Ultimately, there is no single answer to the question of whether pimple patches actually work. In that they’re guaranteed to keep you from picking at zits while they heal, yes, pimple patches absolutely work as advertised. But the claims of faster healing and arrested cyst development didn’t hold up. To me, pimple patches are best used like Band-Aids for zits to help keep your gross fingers off your face while your zit takes care of itself.

And, of course, your experience with pimple patches will come down to a few different factors, including the type of pimples you get, what other types of treatments you try, and your expectations for an acne patch. If you’re looking for something to slap on a zit so you aren’t tempted to dig it out with your fingernails, any pimple patch in your budget will do just fine. But if you’re expecting a miraculous overnight cure for a mountain of a cyst, you’ll be sorely disappointed. Save your money for a dermatologist appointment—or at least an over-the-counter treatment that actually works.

All products featured on SELF are independently selected by our editors. However, when you buy something through our retail links, we may earn an affiliate commission.

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What Are Hydrocolloid Patches for Pimples?

Almost every dermatologist and beauty expert advises people to “not pick” their pimples, whiteheads, or acne, but some people can’t control this urge and pick their pimples anyway. Doing so turns the tiny, harmless bump on their face into an open wound with pus, oil, and sometimes blood.

Hydrocolloid patches, more commonly called pimple patches, are a popular acne-reliever. These are over-the-counter patches that soothe inflammation in your skin caused due to acne or pimples. Many dermatologists vouch for hydrocolloid patches.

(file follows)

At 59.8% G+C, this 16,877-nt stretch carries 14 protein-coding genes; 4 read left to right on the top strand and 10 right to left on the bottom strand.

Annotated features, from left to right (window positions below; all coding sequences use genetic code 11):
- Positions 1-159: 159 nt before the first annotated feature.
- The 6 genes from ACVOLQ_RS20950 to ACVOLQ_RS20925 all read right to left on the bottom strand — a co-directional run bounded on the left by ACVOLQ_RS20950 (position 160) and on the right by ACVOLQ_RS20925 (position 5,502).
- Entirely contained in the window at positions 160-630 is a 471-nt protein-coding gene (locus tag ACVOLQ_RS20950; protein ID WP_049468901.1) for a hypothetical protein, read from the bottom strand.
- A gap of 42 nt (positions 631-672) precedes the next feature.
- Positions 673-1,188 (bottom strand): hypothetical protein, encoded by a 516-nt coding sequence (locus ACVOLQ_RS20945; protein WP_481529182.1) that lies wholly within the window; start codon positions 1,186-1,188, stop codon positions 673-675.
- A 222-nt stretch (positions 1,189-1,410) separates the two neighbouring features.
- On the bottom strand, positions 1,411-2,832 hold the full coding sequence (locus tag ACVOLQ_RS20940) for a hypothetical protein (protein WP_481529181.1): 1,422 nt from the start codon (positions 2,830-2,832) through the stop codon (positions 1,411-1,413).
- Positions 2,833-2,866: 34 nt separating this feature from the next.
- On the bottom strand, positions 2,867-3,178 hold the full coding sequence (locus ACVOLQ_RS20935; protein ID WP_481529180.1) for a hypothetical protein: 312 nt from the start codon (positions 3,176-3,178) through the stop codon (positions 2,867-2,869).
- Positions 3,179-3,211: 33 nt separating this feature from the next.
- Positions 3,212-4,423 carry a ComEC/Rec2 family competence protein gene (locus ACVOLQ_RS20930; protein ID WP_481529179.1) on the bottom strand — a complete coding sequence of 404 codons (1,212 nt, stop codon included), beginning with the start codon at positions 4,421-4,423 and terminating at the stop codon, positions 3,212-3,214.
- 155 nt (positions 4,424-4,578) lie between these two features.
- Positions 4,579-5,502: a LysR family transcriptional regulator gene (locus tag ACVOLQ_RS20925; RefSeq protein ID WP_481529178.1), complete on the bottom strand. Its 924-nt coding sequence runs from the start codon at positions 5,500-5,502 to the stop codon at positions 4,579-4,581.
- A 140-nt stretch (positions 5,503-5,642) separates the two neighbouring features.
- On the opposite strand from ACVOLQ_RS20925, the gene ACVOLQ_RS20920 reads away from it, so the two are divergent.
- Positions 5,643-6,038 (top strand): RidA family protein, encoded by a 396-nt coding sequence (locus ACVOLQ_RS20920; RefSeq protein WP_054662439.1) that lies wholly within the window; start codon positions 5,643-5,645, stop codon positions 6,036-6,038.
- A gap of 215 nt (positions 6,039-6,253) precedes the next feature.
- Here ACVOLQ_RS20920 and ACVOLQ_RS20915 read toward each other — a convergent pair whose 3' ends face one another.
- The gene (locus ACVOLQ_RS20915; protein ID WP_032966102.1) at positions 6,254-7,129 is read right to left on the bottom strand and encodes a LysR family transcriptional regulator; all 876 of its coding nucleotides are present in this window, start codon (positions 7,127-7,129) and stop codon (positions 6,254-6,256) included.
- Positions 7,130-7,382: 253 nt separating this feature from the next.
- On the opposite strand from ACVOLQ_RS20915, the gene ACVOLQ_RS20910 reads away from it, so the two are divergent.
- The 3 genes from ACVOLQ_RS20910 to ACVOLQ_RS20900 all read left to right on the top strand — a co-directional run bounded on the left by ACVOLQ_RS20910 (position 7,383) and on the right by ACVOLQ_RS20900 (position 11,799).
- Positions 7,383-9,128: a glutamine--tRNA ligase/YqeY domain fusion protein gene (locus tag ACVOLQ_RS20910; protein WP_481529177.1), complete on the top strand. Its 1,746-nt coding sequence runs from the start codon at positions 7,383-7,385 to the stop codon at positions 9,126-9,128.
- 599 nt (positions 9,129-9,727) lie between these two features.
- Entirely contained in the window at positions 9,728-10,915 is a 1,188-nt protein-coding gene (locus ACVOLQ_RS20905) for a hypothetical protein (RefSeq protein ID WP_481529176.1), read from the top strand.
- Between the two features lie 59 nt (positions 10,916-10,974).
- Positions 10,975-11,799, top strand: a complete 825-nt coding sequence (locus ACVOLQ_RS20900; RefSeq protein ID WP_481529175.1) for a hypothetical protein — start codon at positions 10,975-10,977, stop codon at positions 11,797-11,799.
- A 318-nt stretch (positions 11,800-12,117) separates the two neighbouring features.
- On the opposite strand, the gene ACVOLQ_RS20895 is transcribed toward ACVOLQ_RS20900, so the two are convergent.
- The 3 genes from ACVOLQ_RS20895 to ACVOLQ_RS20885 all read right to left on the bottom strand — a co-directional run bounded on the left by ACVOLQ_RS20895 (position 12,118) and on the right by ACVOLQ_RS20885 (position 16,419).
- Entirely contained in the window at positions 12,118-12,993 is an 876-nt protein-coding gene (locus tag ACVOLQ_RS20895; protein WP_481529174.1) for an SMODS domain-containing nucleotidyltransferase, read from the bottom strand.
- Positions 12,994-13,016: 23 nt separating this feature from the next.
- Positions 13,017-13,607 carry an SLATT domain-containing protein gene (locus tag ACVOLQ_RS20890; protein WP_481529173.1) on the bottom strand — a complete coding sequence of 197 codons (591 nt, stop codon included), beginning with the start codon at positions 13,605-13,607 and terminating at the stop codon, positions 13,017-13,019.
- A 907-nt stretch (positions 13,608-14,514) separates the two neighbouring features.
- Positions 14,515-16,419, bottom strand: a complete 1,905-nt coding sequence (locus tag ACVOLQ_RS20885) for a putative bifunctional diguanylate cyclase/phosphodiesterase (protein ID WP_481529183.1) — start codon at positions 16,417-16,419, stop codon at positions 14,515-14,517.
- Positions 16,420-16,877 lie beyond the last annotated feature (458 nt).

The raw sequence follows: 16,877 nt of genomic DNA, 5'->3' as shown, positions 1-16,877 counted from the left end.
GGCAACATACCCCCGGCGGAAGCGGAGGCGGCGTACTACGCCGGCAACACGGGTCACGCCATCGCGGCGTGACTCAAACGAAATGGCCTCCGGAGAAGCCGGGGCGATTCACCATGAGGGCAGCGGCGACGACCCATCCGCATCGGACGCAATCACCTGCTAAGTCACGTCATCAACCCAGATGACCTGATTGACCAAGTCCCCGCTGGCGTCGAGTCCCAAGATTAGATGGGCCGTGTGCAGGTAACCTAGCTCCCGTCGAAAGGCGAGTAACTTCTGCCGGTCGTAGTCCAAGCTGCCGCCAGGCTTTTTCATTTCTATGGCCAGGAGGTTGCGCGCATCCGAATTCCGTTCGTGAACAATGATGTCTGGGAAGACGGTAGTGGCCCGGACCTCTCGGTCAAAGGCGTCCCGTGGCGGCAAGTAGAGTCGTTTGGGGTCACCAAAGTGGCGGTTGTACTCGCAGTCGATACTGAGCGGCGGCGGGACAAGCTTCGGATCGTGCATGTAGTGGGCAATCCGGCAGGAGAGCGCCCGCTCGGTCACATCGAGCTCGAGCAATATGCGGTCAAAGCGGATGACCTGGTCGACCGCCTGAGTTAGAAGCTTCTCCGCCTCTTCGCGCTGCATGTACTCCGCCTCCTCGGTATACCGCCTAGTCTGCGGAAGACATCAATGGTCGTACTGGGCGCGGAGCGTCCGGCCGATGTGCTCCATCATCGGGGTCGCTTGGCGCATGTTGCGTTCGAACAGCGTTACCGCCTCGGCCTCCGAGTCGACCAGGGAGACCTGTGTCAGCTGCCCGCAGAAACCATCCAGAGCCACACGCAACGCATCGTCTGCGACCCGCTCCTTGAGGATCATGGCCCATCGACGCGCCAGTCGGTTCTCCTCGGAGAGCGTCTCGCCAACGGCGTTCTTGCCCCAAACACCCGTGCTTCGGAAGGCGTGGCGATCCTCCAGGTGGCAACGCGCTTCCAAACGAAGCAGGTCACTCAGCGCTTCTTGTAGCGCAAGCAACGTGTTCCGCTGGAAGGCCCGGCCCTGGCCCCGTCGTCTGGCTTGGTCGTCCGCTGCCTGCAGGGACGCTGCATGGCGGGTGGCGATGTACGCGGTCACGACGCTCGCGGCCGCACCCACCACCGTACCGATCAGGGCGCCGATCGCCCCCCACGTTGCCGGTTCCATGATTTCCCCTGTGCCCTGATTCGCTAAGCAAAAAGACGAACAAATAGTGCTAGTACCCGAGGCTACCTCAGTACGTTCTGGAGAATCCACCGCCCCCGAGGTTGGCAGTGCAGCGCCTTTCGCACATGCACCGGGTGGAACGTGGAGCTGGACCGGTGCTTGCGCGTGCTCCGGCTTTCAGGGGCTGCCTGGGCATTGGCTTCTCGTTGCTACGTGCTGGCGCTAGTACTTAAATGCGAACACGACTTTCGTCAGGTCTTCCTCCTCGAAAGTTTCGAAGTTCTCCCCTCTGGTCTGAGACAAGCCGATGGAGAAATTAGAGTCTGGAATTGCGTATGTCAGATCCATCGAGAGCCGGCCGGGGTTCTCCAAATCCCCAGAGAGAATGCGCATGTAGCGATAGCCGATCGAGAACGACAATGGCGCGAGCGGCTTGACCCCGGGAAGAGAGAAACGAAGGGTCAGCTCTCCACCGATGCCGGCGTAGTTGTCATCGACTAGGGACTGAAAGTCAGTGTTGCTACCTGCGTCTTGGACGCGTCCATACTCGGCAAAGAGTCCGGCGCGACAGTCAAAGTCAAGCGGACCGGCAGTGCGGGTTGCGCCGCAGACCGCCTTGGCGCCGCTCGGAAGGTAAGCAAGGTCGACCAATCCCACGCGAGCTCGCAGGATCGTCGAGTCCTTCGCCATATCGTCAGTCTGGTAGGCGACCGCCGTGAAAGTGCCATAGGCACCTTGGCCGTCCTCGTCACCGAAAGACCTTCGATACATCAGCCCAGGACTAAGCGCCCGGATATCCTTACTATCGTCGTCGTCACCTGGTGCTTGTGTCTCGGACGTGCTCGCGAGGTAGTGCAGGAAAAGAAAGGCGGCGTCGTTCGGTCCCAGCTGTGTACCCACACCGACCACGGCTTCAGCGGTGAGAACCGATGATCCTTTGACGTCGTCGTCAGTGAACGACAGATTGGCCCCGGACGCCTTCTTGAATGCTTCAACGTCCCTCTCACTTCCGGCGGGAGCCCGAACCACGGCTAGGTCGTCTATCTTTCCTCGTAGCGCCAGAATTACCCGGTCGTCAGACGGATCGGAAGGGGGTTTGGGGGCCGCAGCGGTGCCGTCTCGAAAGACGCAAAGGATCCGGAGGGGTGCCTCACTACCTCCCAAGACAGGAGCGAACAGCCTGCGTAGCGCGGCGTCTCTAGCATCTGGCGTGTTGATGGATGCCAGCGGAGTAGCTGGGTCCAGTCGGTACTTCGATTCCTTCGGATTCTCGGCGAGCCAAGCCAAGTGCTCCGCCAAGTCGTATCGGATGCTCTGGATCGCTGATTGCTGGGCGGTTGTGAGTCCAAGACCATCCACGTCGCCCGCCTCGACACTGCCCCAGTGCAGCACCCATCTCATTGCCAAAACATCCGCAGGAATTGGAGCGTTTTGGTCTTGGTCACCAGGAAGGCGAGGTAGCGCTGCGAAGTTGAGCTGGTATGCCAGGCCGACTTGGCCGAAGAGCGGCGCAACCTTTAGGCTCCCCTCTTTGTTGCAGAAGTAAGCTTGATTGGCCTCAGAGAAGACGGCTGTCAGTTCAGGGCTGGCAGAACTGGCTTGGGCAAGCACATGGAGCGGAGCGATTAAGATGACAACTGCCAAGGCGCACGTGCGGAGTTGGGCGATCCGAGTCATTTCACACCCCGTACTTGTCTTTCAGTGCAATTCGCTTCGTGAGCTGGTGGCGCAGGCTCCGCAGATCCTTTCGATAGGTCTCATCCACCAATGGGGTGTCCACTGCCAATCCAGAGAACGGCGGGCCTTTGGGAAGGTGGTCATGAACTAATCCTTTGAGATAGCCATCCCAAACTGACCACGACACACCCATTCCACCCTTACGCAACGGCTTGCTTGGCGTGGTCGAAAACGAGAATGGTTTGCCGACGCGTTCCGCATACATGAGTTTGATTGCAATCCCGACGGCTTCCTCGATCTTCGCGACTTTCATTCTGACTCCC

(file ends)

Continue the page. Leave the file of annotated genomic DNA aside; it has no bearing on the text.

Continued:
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These patches work as a spot treatment, though, so don’t consider them treatment or cure for your overarching acne issue.

How Do Hydrocolloid Patches Work?

Hydrocolloid is a gummy-like gel that heals wounds. It is present in pimple patches, which are small stickers about the size of a pimple. You may also find large hydrocolloid patches for bumpier and inflamed pimples or blisters.

These patches aim to promote skin healing. Amy Kassouf, MD, says that pimple patches absorb the liquid from the pimple and cover the wound adequately. This prevents further swelling or inflammation of the affected area.

Many people wonder: “Do pimple patches work on aggravated forms of pimples like papules and pustules?” Dr. Kassouf answers this question with a yes. According to her, hydrocolloid pimple patches best heal open wounds, papules, cysts, and pustules.

You can apply these patches to your pimples if you have acne lesions. You’ll feel less inflammation, irritation, and redness in the affected area.

Hydrocolloid patches are the best choice for people who are habitual pimple pickers. They cover the pimples, preventing them from scratching their face.

What Hydrocolloid Patches Can’t Do

Pimple patches can be pretty effective on pimples and lesions, but they can’t work on every bump. Dr. Kassouf explains that pimple patches don’t work on closed wounds, deeper lesions, and comedones (blackheads and whiteheads).

Hydrocolloid patches are an inexpensive spot treatment method for active wounds and bumps. But they may not be effective if you have not picked or popped your pimple.

She further says that pimple patches can’t prevent acne from returning, cleanse clogged pores, or treat acne flares. These patches also won’t work on cystic acne, worsened breakouts, or any other skin concern other than acne and pimples.

How to Get Rid of Pimples With Hydrocolloid Patches

Most hydrocolloid pimple patches take a few hours to show their effects, so the best time to apply them to your pimples is before going to bed. This way, the patch will have the entire night to produce results.

You may also find some pimple patches that are unnoticeable enough to be applied during the day.

Make sure your skin is dry before applying the pimple patch. Wet skin may adversely impact the adhesiveness of the patch. If your pimple is oozing pus or blood, wipe the drainage with a clean cloth before application.

Take out the patch from the packaging and apply it directly to your pimple. Leave it for the time mentioned on the product. It’s good to continue wearing pimple patches for 3 to 5 days to get more hydrocolloid benefits.